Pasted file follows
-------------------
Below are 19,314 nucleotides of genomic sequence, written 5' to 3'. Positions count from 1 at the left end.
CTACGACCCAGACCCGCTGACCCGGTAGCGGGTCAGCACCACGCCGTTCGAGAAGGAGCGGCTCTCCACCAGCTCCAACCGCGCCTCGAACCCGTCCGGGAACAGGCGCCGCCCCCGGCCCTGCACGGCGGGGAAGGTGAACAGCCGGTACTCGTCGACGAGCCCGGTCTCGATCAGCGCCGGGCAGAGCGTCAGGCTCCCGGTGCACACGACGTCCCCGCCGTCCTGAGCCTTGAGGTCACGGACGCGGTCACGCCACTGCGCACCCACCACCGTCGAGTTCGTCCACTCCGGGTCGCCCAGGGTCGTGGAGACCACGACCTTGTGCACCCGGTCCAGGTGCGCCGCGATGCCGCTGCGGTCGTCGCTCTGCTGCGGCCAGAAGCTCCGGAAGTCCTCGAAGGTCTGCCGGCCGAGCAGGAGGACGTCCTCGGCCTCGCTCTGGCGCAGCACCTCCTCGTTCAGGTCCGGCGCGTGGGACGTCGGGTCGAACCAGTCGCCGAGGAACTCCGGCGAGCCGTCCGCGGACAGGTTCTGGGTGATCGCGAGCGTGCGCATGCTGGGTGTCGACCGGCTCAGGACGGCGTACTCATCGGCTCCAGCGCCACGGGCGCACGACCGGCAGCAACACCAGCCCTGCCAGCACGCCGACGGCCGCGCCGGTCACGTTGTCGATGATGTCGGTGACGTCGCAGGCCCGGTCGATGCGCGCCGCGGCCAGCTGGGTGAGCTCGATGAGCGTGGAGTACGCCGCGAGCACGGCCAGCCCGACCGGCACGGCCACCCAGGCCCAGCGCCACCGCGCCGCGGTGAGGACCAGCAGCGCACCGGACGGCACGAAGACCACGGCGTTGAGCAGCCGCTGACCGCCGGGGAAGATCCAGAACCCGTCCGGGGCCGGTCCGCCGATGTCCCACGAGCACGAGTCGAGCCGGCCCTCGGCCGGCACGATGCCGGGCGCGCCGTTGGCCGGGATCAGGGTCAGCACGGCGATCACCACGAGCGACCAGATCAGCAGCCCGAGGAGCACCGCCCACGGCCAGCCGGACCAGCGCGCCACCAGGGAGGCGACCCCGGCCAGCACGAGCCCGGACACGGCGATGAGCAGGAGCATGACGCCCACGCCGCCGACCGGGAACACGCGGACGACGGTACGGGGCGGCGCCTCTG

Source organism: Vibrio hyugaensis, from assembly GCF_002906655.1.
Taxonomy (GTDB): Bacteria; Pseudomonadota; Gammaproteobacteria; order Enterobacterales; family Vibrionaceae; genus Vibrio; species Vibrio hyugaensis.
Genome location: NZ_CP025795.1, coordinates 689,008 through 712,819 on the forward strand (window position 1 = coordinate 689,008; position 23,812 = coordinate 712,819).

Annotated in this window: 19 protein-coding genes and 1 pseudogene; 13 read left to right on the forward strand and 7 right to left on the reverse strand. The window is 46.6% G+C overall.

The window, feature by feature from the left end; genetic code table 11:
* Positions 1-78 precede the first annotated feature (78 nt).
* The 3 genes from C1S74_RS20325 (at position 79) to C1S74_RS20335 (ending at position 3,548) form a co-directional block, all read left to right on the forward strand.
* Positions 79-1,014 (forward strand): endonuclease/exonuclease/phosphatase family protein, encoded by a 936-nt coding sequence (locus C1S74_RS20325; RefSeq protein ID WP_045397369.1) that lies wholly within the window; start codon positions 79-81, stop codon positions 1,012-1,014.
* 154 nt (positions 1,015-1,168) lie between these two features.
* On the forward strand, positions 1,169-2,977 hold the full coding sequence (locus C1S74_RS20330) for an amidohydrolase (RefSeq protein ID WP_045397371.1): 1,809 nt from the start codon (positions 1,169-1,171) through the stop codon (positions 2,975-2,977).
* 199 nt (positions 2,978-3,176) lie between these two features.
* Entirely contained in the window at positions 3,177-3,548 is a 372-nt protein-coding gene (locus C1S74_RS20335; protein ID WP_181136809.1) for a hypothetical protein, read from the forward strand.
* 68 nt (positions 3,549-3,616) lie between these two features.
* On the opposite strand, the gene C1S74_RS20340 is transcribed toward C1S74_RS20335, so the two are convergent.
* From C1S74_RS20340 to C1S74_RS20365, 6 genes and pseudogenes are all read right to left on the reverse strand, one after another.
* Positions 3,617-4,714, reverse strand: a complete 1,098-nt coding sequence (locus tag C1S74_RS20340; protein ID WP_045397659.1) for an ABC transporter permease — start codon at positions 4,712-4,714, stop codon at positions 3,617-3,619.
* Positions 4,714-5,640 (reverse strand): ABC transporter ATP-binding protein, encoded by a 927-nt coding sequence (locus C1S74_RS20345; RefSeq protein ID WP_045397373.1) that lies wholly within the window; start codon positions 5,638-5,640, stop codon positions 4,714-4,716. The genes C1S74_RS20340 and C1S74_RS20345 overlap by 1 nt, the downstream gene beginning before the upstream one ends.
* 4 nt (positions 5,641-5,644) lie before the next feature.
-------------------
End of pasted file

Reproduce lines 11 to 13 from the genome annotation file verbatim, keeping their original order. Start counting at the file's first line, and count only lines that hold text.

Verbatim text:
* 154 nt (positions 1,015-1,168) lie between these two features.
* On the forward strand, positions 1,169-2,977 hold the full coding sequence (locus C1S74_RS20330) for an amidohydrolase (RefSeq protein ID WP_045397371.1): 1,809 nt from the start codon (positions 1,169-1,171) through the stop codon (positions 2,975-2,977).
* 199 nt (positions 2,978-3,176) lie between these two features.